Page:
6. What are main uses that humans have for water?


Water resources are sources of water that are useful or potentially useful to humans.
Uses of water include

· agricultural,
· industrial,
· household,
· recreational and
· environmental activities.
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But only some of these take the water out of the system, in other words they are consumptive For example, irrigating plants that absorb the water in order to make new plant material does, as do certain manufacturing processes. However, using the movement of water to produce electricity (hydroelectric power) and recreational fishing and sailing on a lake both need the water, but leave the water unaffected by the activity. So this is water utilization.
So it is those activities and processes that remove or change the nature of the water that need to be monitored, because, as you will see, we only have a very limited amount of the type of water we need.
This is because virtually all of these human uses require fresh water. But 97% of water on the Earth is salt water, leaving only 3% as fresh water of which slightly over two thirds is frozen in glaciers and polar ice caps.
The remaining unfrozen freshwater is mainly found as groundwater, with only a small fraction present above ground or in the air.

Fresh water is a renewable resource, yet the world's supply of clean, fresh water is steadily decreasing. Water demand already exceeds supply in many parts of the world and as the world population continues to rise, so too does the water demand.

Agricultural use
You might have been surprised that the agricultural sector is by far the biggest user of freshwater. 1.6C_Water_use_by_sector.png
However, when you seen the world map of agricultural usage, it makes a lot more sense. 1.6D_Agriculture.png
Low usage for agriculture:
· Northern and Western Europe, Canada – enough rain and/or little evaporation as it is temperate
· Gabon and DR Congo – this is rainforest, so there is not much farming and little need for irrigation
High usage for agriculture
· Southern and South-east Asia – monsoon rainfall (wet season, dry season) with a lot of rice grown – rice starts life in a flooded paddy filed
· Along the edges of Saharan Africa – need irrigation to grow anything – also most of these areas have sparse population, so the domestic need would be low and it is unlikely that there is much industry.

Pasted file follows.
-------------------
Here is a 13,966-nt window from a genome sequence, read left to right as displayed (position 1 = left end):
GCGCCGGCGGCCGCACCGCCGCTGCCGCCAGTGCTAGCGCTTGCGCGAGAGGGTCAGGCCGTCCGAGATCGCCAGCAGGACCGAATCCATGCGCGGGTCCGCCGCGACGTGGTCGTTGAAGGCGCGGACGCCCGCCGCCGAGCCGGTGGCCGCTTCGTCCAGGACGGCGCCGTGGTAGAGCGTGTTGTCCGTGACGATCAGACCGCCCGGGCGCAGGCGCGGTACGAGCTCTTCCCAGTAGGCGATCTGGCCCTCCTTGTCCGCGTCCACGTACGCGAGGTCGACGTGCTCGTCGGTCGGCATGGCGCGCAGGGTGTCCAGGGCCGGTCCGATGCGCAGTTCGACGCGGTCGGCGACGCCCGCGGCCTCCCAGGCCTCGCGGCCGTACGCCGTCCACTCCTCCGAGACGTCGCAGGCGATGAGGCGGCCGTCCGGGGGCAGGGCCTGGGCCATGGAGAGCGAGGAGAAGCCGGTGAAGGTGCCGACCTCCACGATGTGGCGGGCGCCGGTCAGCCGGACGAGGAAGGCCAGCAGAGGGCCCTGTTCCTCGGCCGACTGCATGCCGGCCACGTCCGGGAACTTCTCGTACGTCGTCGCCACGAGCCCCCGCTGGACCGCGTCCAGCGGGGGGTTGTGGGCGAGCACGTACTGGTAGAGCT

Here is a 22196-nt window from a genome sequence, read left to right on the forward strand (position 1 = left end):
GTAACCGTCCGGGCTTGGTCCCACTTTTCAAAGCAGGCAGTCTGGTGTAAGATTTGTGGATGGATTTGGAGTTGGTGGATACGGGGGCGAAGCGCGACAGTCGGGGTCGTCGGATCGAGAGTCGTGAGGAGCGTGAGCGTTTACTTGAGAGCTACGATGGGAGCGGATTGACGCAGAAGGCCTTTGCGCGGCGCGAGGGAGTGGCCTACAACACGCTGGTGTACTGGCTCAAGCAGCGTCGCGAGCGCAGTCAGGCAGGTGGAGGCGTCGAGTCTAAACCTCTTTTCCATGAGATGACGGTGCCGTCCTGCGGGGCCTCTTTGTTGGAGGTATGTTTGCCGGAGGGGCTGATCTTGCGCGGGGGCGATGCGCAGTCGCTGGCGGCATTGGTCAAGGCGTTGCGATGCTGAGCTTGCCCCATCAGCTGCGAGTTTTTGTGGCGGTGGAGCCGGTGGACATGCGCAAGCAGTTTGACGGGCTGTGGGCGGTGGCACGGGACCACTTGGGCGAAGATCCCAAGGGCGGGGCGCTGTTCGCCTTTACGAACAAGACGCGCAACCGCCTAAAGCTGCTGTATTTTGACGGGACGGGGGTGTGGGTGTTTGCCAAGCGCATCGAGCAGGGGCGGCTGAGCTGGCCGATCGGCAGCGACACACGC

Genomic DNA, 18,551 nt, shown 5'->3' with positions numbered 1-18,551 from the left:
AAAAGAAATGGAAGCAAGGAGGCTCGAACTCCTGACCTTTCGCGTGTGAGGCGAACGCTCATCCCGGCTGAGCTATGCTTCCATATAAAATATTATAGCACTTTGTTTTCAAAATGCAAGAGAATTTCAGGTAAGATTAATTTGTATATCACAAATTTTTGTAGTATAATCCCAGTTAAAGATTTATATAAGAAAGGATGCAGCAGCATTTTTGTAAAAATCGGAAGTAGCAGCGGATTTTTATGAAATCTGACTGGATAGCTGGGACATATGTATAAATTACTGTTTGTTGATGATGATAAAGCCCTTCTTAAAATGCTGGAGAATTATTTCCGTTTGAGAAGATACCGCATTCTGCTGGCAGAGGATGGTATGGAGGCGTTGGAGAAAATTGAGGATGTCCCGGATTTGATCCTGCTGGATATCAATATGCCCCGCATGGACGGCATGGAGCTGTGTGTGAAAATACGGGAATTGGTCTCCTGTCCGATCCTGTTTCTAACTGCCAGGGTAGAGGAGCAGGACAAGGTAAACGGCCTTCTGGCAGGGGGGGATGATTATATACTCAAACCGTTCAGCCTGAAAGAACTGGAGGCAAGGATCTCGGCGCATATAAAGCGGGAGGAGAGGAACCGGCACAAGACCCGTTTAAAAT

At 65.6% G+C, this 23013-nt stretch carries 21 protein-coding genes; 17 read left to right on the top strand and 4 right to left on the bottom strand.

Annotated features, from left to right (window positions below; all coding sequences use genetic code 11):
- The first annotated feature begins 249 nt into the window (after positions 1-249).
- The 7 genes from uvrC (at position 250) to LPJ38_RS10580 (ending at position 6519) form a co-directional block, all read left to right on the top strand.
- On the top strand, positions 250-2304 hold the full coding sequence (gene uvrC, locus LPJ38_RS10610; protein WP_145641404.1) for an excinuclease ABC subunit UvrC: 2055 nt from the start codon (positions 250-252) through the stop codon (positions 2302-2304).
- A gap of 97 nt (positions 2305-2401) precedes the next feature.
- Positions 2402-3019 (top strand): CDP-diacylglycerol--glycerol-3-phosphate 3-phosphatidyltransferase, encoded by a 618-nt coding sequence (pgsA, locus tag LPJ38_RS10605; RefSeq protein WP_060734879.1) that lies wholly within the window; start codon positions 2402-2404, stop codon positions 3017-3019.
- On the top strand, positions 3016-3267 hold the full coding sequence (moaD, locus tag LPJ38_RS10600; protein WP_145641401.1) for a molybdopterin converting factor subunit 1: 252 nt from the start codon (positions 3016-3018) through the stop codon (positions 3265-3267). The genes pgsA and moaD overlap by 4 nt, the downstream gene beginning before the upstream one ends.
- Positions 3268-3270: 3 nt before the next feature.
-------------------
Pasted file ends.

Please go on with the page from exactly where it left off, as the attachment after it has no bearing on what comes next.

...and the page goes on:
Industrial Use
It is estimated that 15% of worldwide water use is industrial. Major industrial users include power plants, which use water for cooling or as a power source (i.e. hydroelectric plants), ore and oil refineries, which use water in chemical processes, and manufacturing plants, which use water as a solvent.

The portion of industrial water usage that is consumptive varies widely, but as a whole is lower than agricultural use.

Water is used in power generation. Hydroelectricity is electricity obtained from hydropower. Hydroelectric power comes from water driving a water turbine connected to a generator. Hydroelectricity is a low-cost, non-polluting, renewable energy source. The energy is supplied by the sun. Heat from the sun evaporates water, which condenses as rain in higher altitudes, from where it flows down.

Water is also used in many industrial processes and machines, such as the steam turbine and heat exchanger, in addition to its use as a chemical solvent. Discharge of untreated water from industrial uses is pollution. Pollution includes discharged solutes (chemical pollution) and discharged coolant water (thermal pollution). Industry requires pure water for many applications and undertakes a variety of purification techniques both in water supply and discharge

Environmental use of water:
Explicit environmental water use is also a very small but growing percentage of total water use. Environmental water usage includes artificial wetlands, artificial lakes intended to create wildlife habitat, fish ladders around dams, and water releases from reservoirs timed to help fish spawn.

Like recreational usage, environmental usage is non-consumptive but may reduce the availability of water for other users at specific times and places. For example, water release from a reservoir to help fish spawn may not be available to farms upstream .


Household Drinking water

It is estimated that 15% of worldwide water use is for household purposes. These include drinking water, bathing, cooking, sanitation, and gardening. Basic household water requirements have been estimated at around 50 litres per person per day, excluding water for gardens. Drinking water is water that is of sufficiently high quality so that it can be consumed or used without risk of immediate or long term harm. Such water is commonly called potable water. In most developed countries, the water supplied to households, commerce and industry is all of drinking water standard even though only a very small proportion is actually consumed or used in food preparation.
However in LICs , many households do not have a water supply in their houses, and those that do often have an inadequate supply of potable water.
Where the water has to be collected from a point away from the houses, also usually have issues with sanitation, as the drinking water can easily become polluted.

Here is how most of the water is used in different parts of the world
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